DALLAS - Just days after the Arizona Legislature bridged a $1.6 billion shortfall, the state Supreme Court punched a new $30 million hole in the budget, overturning the state's decision to levy budget-balancing payments from local governments.

In its ruling Tuesday, the court said that the state's requirement of "contributions" from local governments to balance the budget was unconstitutional because it violates laws for how state revenue can be appropriated. The suit challenging the payments was filed by the League of Arizona Cities and Towns.

"The league's position is that a portion of the general appropriations bill for fiscal year 2009 is invalid under the Arizona Constitution because it imposes a new tax, fee, or assessment not approved by two-thirds vote in both houses of the Arizona Legislature," the league said in explaining the suit to its members. "The league also challenged that a 'contribution' by local governments does not belong in an appropriations bill."

Arizona's new Republican governor, Jan Brewer, cited the ruling as an example of the failed policies of her predecessor, Democrat Janet Napolitano.

The ruling "appears to be the latest example of unsound and improper budget management decisions that have contributed significantly to state budget impacts being felt throughout Arizona," Brewer said. "Contrary to the previous administration's legal argument against the cities and towns, I believe the court's decision is correct. I will continue to work closely with the legislative leadership to review its options regarding this revenue in accordance with the court's decision."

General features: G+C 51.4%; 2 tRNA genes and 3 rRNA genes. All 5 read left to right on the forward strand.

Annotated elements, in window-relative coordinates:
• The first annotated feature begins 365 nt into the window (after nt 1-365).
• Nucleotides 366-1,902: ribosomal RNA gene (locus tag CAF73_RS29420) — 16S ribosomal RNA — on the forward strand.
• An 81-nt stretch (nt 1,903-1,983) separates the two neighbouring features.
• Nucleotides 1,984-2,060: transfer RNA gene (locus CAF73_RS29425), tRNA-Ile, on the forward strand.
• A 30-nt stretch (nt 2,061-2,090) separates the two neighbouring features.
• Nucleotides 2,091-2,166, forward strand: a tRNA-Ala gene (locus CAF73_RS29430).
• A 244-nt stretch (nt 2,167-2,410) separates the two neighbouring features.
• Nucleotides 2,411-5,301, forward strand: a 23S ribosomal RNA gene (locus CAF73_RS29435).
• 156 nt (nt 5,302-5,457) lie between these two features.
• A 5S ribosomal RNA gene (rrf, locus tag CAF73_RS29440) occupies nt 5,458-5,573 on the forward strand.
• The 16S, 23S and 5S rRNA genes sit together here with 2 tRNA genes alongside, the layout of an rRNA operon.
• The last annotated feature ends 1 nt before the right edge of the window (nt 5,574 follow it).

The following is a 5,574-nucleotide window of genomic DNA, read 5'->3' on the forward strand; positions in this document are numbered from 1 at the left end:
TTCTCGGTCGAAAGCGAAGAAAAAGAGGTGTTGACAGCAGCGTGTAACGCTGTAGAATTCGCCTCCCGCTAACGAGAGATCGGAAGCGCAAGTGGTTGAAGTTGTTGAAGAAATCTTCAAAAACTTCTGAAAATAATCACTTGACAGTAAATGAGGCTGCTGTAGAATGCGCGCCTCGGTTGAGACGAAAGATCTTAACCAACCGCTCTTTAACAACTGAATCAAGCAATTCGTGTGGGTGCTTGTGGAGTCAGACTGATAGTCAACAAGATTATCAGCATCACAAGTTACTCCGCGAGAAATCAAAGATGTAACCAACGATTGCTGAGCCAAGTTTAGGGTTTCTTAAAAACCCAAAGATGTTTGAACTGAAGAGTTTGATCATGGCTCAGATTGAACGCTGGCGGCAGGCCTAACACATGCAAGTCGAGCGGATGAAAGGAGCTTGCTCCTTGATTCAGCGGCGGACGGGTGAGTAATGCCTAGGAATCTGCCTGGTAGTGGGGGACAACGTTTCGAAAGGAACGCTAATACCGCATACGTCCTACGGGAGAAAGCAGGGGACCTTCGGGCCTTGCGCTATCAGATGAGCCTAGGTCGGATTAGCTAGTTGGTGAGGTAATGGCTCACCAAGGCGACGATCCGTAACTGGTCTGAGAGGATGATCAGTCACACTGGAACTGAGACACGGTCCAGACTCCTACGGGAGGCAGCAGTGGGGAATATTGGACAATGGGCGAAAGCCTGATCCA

Republican legislative leaders, who had worked with Napolitano to come up with the funding measure, said they would likely find extra funds from the budget-balancing measure passed Saturday. House Majority Leader John McComish, R-Phoenix, said the Legislature padded the cuts by $90 million in the adjusted budget.

Brewer signed legislation Saturday that balances the current budget through spending cuts. Previously secretary of state, she was sworn in last month to replace Napolitano, who left office to join President Obama's administration as head of Homeland Security. The former governor had struggled with falling revenues in her last months in office.

Since assuming office, Brewer has sharply criticized Napolitano's efforts to balance the budget, saying they were based on "the false hope of increasing state revenues."

"More shockingly, new discretionary spending was approved without realistic funding and the state's rainy-day fund was drained," Brewer said. "This insatiable appetite for spending has left us with enormous challenges and few options."

In a three-day special session that concluded Saturday, lawmakers made deep cuts in funding for public schools and higher education, despite pleas from Democrats that education be spared.

Funding to school districts and charter schools saw cuts of $130 million, including a $21 million cut of annual funding for computers and other equipment and a $98 million reduction accomplished by not overriding a constitutional spending limit for districts.

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